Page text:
Provost releases HLTH 102 findings

Melody Torcolacci will not teach HLTH 102 next year

Two weeks after being asked to evaluate complaints about Melody Torcolacci’s teaching of HLTH 102 — in which, students alleged, she taught anti-vaccination viewpoints — Provost Alan Harrison has released the results of his information-gathering.

Torcolacci came under fire after fourth-year student Michael Green tweeted slides from her lecture on vaccination, presented to students in HLTH 102: “Physical Determinants of Health”. The slides were reposted in a Storify made by alumna Isabelle Duchaine, and were picked up by national media.

Students also came forward to state that they’d made complaints about Torcolacci’s teaching of various courses in the past, with one complaint dating back to 2011 and involving members of the faculty and administration.

Over the past academic year, Torcolacci also taught HLTH 200, KNPE 203, KNPE 335, KNPE 345, PACT 100, PACT 300 and PACT 335. The 2011 complaint regarded her teaching of HLTH 230.

In a statement published in the Queen’s Gazette, Harrison wrote that he’d reviewed the slides in question and comments made to the University, and met with Torcolacci, Dean of the Faculty of Arts and Science Susan Mumm and School of Kinesiology and Health Studies (SKHS) director Jean Côté.

In the statement, Harrison said he couldn’t “state unequivocally” that Torcolacci’s “sole intention” was to present anti-vaccination viewpoints.

During the course of his evaluation, Harrison wrote, Torcolacci first requested a leave of absence from teaching HLTH 102, and then from the University, through the end of the term. SKHS granted both requests.

He added that Torcolacci and SKHS have agreed a different professor will teach HLTH 102 in the 2015-16 academic year, and that before the year starts she will work with Côté and others to ensure her courses are presented in a way that is intellectually rigorous and scientifically objective.

Harrison told the Journal that he has no reason to think Torcolacci’s other courses are “in need of care and attention”.

“But in the circumstances, I think [SKHS] will be wishing to reassure themselves that is the case, and then if they feel there’s something they can help her with, they’ll help her,” he said.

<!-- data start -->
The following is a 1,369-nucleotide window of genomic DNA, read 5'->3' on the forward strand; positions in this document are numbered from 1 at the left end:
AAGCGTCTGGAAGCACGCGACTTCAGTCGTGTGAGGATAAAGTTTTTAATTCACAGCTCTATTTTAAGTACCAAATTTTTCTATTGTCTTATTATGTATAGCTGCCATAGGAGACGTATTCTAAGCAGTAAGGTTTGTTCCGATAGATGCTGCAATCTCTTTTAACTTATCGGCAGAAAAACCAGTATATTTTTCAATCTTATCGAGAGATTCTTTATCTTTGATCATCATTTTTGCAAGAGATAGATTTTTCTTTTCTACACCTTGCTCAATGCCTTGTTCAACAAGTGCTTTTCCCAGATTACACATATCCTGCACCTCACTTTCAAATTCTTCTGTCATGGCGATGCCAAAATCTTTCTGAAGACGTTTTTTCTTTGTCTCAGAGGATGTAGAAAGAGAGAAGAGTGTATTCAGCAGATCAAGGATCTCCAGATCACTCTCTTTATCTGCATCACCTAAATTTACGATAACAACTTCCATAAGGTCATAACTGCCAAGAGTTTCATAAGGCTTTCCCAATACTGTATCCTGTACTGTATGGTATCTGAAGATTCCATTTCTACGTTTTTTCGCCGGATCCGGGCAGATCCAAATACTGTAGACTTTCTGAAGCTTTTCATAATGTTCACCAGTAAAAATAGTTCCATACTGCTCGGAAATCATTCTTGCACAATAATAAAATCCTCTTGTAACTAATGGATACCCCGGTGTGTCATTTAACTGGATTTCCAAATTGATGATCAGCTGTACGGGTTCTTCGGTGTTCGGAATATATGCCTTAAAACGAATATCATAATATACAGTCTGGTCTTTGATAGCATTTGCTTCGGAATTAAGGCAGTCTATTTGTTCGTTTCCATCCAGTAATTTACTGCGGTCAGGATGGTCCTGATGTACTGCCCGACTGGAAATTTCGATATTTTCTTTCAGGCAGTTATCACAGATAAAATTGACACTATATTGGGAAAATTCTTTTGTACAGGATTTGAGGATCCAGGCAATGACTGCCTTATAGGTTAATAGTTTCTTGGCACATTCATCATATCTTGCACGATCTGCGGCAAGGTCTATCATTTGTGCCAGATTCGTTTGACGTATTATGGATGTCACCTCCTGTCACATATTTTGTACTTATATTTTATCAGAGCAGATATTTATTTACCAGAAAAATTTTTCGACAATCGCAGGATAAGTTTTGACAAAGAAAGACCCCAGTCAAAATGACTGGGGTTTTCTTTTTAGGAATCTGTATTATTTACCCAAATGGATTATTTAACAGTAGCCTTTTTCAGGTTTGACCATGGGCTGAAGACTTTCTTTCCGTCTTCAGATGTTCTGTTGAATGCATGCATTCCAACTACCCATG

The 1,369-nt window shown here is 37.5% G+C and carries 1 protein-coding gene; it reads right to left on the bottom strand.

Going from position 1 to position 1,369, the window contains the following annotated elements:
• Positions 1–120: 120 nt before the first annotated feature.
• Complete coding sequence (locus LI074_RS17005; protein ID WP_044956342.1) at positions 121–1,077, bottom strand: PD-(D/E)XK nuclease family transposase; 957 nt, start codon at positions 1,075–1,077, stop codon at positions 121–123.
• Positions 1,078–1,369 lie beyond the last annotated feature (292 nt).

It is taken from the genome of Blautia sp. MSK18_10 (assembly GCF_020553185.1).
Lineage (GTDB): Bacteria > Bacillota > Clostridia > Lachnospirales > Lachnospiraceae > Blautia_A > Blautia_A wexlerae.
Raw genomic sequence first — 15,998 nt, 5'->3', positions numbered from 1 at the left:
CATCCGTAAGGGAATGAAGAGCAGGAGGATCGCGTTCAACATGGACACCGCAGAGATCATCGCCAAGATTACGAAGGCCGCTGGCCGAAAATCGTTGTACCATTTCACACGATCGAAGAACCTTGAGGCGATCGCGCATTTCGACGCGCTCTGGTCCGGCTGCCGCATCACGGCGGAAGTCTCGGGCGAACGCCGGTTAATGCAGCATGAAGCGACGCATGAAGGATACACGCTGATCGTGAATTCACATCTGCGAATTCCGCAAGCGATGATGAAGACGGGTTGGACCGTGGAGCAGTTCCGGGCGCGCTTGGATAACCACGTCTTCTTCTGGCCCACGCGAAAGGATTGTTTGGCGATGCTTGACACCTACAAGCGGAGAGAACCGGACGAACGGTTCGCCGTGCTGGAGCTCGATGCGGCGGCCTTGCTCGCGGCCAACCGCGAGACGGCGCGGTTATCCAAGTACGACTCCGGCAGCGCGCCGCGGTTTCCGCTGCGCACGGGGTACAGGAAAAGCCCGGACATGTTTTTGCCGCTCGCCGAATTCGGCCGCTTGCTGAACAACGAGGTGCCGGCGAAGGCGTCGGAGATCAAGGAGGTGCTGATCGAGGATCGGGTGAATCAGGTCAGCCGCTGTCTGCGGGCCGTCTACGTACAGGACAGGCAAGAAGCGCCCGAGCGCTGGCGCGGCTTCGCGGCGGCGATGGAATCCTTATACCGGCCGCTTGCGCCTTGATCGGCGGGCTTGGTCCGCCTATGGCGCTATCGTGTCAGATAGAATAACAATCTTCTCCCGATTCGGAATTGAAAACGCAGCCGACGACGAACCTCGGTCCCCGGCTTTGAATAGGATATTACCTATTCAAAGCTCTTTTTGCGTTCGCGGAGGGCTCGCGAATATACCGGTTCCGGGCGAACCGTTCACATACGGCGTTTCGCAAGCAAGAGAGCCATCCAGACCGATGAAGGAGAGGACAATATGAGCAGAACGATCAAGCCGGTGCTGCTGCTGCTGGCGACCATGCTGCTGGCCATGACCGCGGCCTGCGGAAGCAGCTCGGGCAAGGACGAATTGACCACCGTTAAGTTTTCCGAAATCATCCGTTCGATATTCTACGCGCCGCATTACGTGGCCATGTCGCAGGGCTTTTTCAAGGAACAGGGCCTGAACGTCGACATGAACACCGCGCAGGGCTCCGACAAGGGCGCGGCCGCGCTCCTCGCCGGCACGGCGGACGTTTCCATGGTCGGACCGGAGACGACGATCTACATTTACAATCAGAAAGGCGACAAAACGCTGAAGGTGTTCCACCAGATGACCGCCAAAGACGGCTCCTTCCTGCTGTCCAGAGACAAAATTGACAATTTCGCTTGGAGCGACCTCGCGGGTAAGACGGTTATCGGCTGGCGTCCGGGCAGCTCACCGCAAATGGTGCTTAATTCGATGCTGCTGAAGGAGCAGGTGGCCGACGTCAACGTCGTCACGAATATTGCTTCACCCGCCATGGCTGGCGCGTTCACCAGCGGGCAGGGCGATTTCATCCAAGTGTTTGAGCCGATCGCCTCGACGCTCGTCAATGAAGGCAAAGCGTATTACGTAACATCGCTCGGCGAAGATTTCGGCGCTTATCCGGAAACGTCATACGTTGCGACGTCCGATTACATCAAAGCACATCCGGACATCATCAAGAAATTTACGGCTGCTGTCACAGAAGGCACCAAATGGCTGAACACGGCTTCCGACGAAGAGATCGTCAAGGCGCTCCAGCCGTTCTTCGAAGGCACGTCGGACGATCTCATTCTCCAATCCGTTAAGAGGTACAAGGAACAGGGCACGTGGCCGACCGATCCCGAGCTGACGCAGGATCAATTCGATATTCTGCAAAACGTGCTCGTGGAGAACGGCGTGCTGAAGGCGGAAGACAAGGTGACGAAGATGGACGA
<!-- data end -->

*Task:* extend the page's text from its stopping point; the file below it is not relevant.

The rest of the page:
He added that SKHS is already undergoing a program review as part of the Queen’s University Quality Assurance Processes (QUQAPs), which takes place every seven years. The review began last fall.

“By the time the fall rolls around, some of the results of that review will also be available to the school and they’ll be reviewing that,” he said.

Harrison said the review looks at the structure of the program, rather than looking at or addressing student complaints, but the administration intends to look at mechanisms for student feedback.

“What we’re proposing to do at the University level is take a look at the ways in which students can register concerns, and then see whether we feel that that’s appropriate, or whether there may be some gaps in our processes and then how we might address those gaps,” he said.

“But I’m not approaching this with the presumption that there’s a problem. I’m approaching it with the presumption that, given all that’s happened, it’s an appropriate time to actually look at this in a comprehensive way with the other deans.”

He added that this review will likely be done over the summer, and any conclusions formed would be available in the fall.

Harrison said he felt the public response to the HLTH 102 issue was “way over the top”.

“I think it became a personal attack on Melody Torcolacci, and I just think that’s inappropriate,” he said.

“If their purpose here is to effect change, they could have registered their concerns in a much kinder and gentler way, because I’ve met with Melody and she was just severely shaken up by this.”



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